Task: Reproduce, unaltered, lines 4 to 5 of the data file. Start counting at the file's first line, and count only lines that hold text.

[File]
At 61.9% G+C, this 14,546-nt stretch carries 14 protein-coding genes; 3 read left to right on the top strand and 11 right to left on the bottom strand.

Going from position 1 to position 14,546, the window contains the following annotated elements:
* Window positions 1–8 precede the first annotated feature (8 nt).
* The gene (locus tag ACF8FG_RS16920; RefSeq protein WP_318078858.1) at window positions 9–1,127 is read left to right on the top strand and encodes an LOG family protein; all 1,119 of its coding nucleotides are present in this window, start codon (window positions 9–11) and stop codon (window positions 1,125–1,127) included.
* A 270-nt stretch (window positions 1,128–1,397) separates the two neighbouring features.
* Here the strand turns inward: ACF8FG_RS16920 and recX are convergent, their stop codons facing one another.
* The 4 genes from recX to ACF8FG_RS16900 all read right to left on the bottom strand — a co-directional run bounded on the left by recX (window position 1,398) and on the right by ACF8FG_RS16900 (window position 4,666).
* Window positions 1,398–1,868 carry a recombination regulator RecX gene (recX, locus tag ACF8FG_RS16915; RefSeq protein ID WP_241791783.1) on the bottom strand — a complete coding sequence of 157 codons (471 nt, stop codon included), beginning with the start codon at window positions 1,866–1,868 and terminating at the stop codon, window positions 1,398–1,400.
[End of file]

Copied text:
* The gene (locus tag ACF8FG_RS16920; RefSeq protein WP_318078858.1) at window positions 9–1,127 is read left to right on the top strand and encodes an LOG family protein; all 1,119 of its coding nucleotides are present in this window, start codon (window positions 9–11) and stop codon (window positions 1,125–1,127) included.
* A 270-nt stretch (window positions 1,128–1,397) separates the two neighbouring features.